UKC

2nd Ascent of The Meltdown 9a by Ignacio Mulero

Spanish climber Ignacio Mulero has made the first repeat of James 'Caff' McHaffie's The Meltdown 9a in Twll Mawr, Llanberis Slate Quarries. The intimidating slab line escaped even slab connoisseur Jonny Dawes, but was eventually claimed by Caff in 2012 (UKC news report).

Ignacio Mulero making the first repeat of The Meltdown 9a., 230 kb
Ignacio Mulero making the first repeat of The Meltdown 9a.
© Talo Martin

Talo Martin is a friend of Ignacio's and has sent through a short interview with him.


Who is Ignacio Mulero?

Born in Madrid and now aged 28, Ignacio climbs anything and everything. He is one of the most well-rounded climbers nowadays as he's ticked Nacho Sanchez's Entropía 8C, freed an aid route and made the FA of Clandestino 9a (the 9a attempted by Steve McClure recently). Meanwhile, he'll be bolting a new route and destroying your beta on a project while he finds a thousand tricks and kneebars, one of his top skills. Last year he made the FA of one of the most difficult slabs in the world, Territorio Comanche 8c+ in La Pedriza (Madrid), a crag where he's pushing the limits as one of the up and coming young local climbers.

Ignacio Mulero, 179 kb
Ignacio Mulero
© Talo Martin

Ignacio has also freed an 8b+ and 8c on trad gear and a classic 40º roof bolted ex-aid route from the 60s, grading it 8c and appearing on the cover of a Spanish magazine. Add to all of this some gut wrenching 8A+ high ball first ascents. With no driving license yet (because it's time wasted if he's not climbing) the day before Ignacio climbed The Meltdown, he walked an hour to the crag, abbed down from the top of The Quarryman and checked all the moves of the route on a single rope. He had one last hurdle to overcome: finding a belayer. Caff sent out a Facebook appeal for someone to hold the ropes.

One year ago, Ignacio went to Wales for the first time and tried The Meltdown alongside its creator Johnny Dawes and its first ascensionist James McHaffie. It was a great experience that made him return a year later to do his project.

What attracted you to the line?

I wanted to compare it with the slabs in La Pedriza but as soon as I watched the video of The Meltdown this idea just went out of my head. The grade didn't matter anymore, nor did comparing it. The day I tried it with Caff and Johnny it blew my mind and I wanted to come back ever since then. Slippery slate slab, weird moves...perfect! There are not too many places in the world to climb on rock like slate.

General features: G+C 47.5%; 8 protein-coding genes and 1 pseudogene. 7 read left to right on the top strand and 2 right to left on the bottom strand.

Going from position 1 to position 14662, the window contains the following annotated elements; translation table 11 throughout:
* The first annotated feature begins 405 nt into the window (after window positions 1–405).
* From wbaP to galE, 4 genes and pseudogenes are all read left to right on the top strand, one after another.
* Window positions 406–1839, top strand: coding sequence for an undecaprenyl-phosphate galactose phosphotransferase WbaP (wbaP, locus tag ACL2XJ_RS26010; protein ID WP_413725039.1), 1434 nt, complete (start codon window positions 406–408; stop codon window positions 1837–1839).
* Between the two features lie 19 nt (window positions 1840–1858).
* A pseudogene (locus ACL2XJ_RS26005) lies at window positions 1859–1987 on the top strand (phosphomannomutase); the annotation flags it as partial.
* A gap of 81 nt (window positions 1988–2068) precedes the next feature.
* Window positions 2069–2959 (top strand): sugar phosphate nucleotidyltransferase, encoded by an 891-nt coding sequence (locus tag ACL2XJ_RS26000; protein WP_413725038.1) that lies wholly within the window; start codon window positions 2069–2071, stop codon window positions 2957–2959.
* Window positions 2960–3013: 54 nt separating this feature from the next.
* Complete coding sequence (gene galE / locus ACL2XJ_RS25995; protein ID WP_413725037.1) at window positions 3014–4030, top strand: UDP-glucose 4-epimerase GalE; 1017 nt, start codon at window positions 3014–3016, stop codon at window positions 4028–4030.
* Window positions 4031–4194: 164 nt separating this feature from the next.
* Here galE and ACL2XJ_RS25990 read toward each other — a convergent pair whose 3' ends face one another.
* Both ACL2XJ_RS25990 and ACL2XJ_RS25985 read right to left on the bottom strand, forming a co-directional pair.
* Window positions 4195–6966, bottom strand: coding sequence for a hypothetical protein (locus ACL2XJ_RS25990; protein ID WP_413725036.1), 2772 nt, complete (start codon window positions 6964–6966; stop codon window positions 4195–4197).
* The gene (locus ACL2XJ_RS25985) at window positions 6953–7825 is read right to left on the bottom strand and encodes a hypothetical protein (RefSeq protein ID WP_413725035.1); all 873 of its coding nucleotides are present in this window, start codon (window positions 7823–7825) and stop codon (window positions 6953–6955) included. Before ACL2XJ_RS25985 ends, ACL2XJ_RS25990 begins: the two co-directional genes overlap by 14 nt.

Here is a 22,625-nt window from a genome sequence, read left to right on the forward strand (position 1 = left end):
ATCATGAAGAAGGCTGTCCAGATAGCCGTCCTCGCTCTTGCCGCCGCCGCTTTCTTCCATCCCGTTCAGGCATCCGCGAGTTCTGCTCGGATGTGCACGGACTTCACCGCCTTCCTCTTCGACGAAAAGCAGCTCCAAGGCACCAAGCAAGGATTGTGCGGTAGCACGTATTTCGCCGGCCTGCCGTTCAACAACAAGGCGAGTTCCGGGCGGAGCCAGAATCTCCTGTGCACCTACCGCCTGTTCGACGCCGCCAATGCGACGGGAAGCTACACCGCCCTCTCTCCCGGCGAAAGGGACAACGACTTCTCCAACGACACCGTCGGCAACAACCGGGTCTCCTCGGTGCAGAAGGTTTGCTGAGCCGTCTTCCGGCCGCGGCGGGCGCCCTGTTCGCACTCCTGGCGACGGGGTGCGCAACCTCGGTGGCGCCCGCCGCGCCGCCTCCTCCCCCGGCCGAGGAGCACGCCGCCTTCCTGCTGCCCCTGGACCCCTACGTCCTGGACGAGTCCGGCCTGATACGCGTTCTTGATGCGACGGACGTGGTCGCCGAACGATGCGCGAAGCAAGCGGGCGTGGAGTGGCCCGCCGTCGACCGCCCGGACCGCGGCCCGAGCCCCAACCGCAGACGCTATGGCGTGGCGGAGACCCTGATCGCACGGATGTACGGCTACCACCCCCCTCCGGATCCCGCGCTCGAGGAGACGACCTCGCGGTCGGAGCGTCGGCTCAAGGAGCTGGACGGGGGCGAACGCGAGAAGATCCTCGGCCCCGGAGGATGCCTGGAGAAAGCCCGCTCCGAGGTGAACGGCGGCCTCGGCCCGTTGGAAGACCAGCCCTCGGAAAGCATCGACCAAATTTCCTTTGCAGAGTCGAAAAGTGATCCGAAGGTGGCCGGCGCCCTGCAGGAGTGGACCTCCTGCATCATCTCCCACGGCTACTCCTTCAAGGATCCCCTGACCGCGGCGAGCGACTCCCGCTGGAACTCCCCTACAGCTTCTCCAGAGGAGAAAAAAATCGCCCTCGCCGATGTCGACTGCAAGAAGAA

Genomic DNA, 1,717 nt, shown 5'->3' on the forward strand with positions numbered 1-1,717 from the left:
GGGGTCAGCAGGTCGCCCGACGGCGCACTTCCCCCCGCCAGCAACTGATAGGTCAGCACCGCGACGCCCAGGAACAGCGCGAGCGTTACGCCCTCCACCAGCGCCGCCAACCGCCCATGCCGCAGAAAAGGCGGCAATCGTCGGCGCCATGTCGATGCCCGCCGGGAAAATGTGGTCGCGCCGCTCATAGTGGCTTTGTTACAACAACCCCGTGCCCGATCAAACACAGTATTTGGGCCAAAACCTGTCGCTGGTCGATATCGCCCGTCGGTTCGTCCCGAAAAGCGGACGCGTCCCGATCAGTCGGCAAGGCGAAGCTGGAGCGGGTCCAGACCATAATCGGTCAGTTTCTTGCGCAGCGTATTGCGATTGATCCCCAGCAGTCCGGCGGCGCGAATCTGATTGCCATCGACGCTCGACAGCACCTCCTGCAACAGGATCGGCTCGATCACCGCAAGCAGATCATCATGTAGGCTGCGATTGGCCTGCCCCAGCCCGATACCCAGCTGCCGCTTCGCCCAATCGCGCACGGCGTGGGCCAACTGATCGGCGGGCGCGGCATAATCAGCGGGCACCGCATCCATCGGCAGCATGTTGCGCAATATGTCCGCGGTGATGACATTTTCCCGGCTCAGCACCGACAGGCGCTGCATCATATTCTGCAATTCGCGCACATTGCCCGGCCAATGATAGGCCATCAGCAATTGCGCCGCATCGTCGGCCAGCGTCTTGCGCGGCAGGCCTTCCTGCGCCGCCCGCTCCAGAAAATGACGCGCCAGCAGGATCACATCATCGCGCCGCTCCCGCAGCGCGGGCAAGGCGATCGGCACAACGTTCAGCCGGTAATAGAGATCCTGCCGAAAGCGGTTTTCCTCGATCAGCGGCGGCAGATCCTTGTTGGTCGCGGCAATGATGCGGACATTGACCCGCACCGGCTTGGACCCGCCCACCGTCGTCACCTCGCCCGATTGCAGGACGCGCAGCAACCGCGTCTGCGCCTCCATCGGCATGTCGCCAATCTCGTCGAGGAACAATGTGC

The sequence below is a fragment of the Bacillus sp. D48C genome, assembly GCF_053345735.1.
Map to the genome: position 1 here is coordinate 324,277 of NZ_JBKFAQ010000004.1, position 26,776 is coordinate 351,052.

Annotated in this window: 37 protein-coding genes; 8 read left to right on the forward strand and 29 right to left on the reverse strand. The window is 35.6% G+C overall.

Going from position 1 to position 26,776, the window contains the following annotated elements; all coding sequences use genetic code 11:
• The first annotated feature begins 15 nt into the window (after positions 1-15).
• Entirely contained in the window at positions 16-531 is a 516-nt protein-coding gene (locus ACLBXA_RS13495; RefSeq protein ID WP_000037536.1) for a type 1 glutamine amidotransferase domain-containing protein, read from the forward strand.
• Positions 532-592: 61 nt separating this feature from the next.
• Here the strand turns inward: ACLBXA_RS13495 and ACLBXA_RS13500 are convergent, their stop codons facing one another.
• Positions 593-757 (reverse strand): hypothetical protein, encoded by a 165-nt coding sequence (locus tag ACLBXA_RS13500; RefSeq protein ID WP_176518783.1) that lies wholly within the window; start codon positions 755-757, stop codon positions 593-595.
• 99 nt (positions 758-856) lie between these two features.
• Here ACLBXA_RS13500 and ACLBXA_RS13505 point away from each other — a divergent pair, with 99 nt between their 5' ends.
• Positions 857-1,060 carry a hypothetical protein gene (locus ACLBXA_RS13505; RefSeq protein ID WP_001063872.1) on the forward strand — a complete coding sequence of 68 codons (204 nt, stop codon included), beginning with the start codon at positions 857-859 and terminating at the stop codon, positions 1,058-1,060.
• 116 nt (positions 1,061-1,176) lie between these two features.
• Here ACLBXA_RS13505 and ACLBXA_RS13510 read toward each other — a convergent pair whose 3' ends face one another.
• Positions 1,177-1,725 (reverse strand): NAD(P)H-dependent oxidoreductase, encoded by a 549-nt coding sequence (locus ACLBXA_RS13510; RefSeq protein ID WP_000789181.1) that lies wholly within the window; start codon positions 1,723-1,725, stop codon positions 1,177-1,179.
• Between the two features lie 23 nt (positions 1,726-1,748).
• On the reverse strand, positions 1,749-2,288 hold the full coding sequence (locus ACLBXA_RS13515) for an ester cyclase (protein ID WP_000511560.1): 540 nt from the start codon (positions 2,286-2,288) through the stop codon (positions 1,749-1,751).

Johnny Dawes and James McHaffie impart some Meltdown wisdom., 244 kb
Johnny Dawes and James McHaffie impart some Meltdown wisdom.
© Talo Martin

How much time and effort did you spend on it?

I just tried it a couple of times a year ago and maybe 20 times this year. Because of the weather, you don't have many decent days in Wales so you have to be more efficient. On some days it was raining, or too warm, or raining again. Also, the access to the foot of the crag is an adventure in itself!

What else would you like to do in the UK?

I have nothing planned yet. I would love to have a longer trip and climb at more crags around the whole country. There's a lot of historic routes in the UK and I would like to try and send them. Next month I'm off to Rocklands for 3 months.

What did you make of the grade?

It's very hard to grade this route. Slabs are very hard to grade and if they're as weird as The Meltdown, then it's even harder! You can't compare it to anything else.

Watch a video of James McHaffie on The Meltdown below:

Ignacio is sponsored by: Belmez Face, Boreal, DMM and Mushroom Chalk



Forums 6 comments

Great effort. There's a really good 20m video of Steve Mac trying the 9a mentioned that's just come out. It's also a mini biopic of Steve too: ...
 I met Nacho and Talo last year as they emerged from sleeping in the front seats of a car in the layby by Pete's Eats. They were both covered head to toe in "f*ckin basstard meedgee" bites and swearing at the...

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